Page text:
Archive for the ‘E-business’ Category
Roger McNamee starts his video off asking “What if you knew major new technology cycle was beginning in the next couple of years?”A tech investor, he then poses six hypotheses with which he’s been working for the past 10 months:
- Windows is dying – their market share is plummeting. Smart phones have taken Windows from 96% of internet connected devices to under 50%. He reckons they’ll be under 30% in 18 months.
- Index search – which accounted for 90% of all search volume - peaked 4 years ago. Index – and the web – has become full of garbage. We’re all looking for other ways for what we want to find – Facebook, Twitter, Trip Advisor, Apps . Like MS, Google can respond in plenty of ways – but it cannot take back its dominant position in index search on the internet. Google commoditised search results – they are the only branding on your search results page. Indexed search isn’t going away – but its going to become just another tool instead of the dominant. Especially on smart phones. Google’s recovery will be in something than search.
- Apps beat the wide open web. Apple provides info that is branded, specific and copyright protected v. the wild open web.
- HTML 5 changes it all. The new battle will be between the App store and highly differentiated content. HTML 5 is, he feels, is a profound change. It provides embedded interactivity and opens up a new canvas. Suddenly, a differentiated, compelling, monetisable product is available to all – and the commoditisers like Google are going to have to find new business models.
- Tablets win big. If you don’t own an iPad, you can’t understand the most important things going on right now. Feels other players not making the same impact. Apple’s gross margins exceed the retail price of every Android phone.
- Social is a side show. Facebook is the new Windows. Twitter, Yelp, Skype, Linked In are building successful platforms but are going to be much smaller. The rest are going to have to follow the Zynga model and be subordinate to Facebook. Going to do a social start up? Build it on Facebook. But social is a feature, not a main focus.
McNamee’s rock band did live casts via Twitter, did live casting over YouTube, then broadcast via his own satellite network using HTML 5. His band web site is being upgraded to HTML 5 and that means you can view all their videos. He says it costs practically nothing to do this.
Every Tweet is an app. Every advertisement is a store – create demand and satisfy it in the same place. Saves time, increases engagement. Going from a web of elevators to a control panel model. WOW.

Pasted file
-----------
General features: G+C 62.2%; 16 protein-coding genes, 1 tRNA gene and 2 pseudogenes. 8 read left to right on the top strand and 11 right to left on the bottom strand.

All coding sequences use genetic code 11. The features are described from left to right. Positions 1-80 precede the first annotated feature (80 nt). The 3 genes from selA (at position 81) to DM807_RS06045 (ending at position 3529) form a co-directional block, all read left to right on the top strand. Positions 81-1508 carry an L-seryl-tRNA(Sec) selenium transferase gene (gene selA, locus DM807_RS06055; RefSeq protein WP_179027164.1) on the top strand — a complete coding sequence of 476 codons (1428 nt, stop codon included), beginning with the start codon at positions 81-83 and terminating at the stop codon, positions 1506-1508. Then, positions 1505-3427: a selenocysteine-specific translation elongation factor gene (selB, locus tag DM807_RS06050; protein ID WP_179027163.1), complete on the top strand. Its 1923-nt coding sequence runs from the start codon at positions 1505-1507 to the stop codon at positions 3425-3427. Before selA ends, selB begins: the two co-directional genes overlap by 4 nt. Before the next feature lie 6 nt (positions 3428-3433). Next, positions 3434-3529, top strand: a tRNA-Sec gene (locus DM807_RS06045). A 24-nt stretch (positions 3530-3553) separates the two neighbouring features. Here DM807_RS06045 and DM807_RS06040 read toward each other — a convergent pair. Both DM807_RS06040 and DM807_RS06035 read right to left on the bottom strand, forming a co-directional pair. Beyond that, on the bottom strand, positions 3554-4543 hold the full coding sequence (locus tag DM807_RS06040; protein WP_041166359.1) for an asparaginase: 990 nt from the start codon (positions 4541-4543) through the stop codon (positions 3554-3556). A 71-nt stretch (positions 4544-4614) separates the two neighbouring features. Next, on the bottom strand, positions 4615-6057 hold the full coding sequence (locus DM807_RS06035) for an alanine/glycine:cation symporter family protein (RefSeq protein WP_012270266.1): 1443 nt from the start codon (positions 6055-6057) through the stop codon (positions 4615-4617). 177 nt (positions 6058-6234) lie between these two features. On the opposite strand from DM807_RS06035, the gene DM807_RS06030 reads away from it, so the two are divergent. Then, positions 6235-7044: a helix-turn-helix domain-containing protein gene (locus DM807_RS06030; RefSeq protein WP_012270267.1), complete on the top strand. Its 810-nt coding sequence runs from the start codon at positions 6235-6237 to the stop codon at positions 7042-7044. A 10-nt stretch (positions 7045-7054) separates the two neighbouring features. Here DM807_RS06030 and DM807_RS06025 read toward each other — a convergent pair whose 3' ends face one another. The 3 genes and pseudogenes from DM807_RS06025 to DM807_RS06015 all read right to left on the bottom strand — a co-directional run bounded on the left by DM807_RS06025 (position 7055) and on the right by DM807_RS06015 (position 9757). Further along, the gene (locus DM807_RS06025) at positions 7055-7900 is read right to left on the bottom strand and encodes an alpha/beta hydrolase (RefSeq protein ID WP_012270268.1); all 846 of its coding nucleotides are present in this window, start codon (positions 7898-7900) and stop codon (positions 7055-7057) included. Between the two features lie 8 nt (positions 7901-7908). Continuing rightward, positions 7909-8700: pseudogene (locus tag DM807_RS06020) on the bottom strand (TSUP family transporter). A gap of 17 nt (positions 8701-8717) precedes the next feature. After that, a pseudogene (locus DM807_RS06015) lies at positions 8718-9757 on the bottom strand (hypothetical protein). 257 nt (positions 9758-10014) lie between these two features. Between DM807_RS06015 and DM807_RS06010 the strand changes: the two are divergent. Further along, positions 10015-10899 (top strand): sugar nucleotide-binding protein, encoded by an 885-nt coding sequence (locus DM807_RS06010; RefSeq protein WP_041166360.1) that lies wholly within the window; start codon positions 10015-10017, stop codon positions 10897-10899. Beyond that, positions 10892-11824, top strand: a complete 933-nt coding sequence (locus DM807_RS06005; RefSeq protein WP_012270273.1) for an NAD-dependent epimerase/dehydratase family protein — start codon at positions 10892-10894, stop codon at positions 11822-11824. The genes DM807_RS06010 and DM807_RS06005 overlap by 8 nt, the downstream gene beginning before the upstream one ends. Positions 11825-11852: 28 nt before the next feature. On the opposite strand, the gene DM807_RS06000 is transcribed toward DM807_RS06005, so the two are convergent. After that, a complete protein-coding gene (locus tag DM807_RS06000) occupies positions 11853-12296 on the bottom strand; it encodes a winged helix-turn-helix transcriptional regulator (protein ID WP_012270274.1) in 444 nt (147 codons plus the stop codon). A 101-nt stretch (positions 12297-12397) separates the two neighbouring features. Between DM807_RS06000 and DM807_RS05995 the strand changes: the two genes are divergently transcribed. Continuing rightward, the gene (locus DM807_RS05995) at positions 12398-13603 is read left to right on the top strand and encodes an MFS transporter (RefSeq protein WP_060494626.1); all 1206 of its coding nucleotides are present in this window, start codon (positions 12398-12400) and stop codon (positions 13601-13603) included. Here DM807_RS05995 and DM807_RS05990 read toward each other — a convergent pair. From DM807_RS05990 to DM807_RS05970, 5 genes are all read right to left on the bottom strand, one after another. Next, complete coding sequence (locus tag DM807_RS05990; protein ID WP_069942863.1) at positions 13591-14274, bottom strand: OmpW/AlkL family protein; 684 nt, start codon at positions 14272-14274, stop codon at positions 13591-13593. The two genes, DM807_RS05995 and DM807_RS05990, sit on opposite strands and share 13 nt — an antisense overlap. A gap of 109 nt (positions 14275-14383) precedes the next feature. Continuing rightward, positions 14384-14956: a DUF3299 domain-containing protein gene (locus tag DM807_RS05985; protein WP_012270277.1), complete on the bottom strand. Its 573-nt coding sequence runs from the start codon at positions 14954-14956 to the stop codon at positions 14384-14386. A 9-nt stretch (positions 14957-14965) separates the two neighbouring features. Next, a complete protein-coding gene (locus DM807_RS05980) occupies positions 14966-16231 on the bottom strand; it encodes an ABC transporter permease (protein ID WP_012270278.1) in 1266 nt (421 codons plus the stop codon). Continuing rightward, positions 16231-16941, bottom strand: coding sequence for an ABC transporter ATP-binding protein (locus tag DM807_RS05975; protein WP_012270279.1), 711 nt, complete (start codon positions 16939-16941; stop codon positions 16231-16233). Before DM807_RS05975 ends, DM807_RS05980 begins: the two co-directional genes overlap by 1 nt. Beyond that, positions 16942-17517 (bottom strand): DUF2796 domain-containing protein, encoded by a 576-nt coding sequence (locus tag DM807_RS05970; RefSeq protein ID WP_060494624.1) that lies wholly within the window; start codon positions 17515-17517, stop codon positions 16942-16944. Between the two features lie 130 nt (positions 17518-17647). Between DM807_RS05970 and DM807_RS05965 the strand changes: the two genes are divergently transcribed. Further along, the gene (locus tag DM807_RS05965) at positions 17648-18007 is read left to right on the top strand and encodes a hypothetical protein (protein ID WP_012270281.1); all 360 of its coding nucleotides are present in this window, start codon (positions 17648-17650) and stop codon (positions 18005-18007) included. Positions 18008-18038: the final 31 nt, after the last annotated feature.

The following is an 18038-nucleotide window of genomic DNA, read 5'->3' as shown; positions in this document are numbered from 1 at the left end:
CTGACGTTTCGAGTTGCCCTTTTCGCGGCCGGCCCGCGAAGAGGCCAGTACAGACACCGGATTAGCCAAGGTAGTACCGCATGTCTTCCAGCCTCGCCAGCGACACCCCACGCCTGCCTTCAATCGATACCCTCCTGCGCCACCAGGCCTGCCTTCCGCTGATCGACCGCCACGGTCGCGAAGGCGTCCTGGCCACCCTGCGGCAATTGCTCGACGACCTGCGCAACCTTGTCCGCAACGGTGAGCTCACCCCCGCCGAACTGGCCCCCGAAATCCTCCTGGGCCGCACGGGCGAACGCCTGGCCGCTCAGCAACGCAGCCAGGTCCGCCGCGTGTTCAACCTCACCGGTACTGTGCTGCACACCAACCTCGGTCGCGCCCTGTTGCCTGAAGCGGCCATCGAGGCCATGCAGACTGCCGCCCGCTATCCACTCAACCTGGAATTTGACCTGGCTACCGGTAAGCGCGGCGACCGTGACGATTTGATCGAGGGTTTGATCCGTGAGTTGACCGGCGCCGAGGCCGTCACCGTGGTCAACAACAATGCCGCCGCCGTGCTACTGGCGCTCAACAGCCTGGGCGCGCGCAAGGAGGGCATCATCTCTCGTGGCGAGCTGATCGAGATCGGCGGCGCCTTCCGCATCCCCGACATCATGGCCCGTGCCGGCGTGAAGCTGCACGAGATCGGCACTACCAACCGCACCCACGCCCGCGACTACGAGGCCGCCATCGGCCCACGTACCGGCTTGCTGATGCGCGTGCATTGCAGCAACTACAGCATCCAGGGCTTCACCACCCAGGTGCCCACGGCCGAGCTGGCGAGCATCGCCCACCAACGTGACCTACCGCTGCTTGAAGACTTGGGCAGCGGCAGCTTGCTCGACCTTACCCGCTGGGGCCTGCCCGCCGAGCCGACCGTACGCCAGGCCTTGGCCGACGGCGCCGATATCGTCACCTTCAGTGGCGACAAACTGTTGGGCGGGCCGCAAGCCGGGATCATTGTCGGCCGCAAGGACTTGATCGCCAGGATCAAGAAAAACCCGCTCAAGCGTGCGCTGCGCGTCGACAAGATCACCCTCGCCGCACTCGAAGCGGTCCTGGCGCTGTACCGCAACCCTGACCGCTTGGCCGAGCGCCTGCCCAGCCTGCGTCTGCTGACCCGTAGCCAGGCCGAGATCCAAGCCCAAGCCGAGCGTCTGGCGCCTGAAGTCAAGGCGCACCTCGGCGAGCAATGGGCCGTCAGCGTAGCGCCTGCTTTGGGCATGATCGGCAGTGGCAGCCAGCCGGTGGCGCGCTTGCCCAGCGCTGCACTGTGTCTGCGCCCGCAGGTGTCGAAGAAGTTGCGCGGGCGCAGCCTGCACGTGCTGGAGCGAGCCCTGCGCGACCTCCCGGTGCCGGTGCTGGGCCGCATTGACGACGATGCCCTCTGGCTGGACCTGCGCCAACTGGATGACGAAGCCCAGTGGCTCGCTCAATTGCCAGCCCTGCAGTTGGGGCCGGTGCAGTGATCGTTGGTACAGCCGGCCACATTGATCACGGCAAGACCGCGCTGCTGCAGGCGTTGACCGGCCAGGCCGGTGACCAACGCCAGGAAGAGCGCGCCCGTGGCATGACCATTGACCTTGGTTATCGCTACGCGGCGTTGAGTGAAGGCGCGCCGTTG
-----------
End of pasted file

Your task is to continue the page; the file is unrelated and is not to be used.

Do I need to blog as an individual in two places? I don’t think so.I blog to have conversations and to get my thinking down somewhere where I can easily access it. I’m not chasing stats. So what if Stephen Downes only ever comments on my education.au blog posts — if I want to be noticed, I’ll get off my bum and do more to move my blog out into the world. Should I keep my company blog to have a voice in what I’m doing for work? I’m leaning toward yes on that because I want to share the mindset and experiences behind what I do for and with my organisation. The question is –would readers want to subscribe to that? Just as I only read blogs that inspire, amuse or educate me — would someone want to subscribe to the blog of a woman who was just talking about the work she does? I suppose if it were relevant to their interests the answer would be yes. And what about my Twittering? I’m sometimes silly, sometimes talking about work. Should I keep my personal Twitter account for silliness and have another or create a joint company Twitter account to advise of outages, answer client tech questions and promote events? I’m starting to think yes. While I don’t openly complain about my place of work on my Twitter account — I express opinions that aren’t in line with the company’s stakeholders’ trains of thought. So by using Twitter to communicate about work issues — am I now a representative of the company on Twitter? It’s hard to write a disclaimer AND express an opinion in 140 characters or less. And what about my video sharing accounts? Long ago I realised that I can’t post videos with company logos on them to the same site I post machinima with dance music tracks and videos of my cat. So I set up company accounts for that. Slide sharing? My SlideShare account is about my presentations — no cat content or dance music there, so that was easy. LinkedIn is about me as a professional so that was easy. GMail is also all about me. But when I comment on blogs – what signature do I use and when? Do I use my “official” signature with my company name and title and contact details? Sometimes I do. Especially when commenting on the company dollar. For more radical sites and opinion pieces, I use my personal signature. But I’m always KerryJ — so does it matter WHICH signature I use? Or do I have an over-inflated sense of my own importance? Hmmm. The more I look into a an online communications plan for our organisation, the more I realise I need to write one for myself. How do you handle yourselves? Do you draw an online divide between your professional self and your private self? Do people who whinge about work on their personal accounts deserve to be fired if they are easily traced back to their place of work? Should people using professional accounts use the 2-drink rule after hours?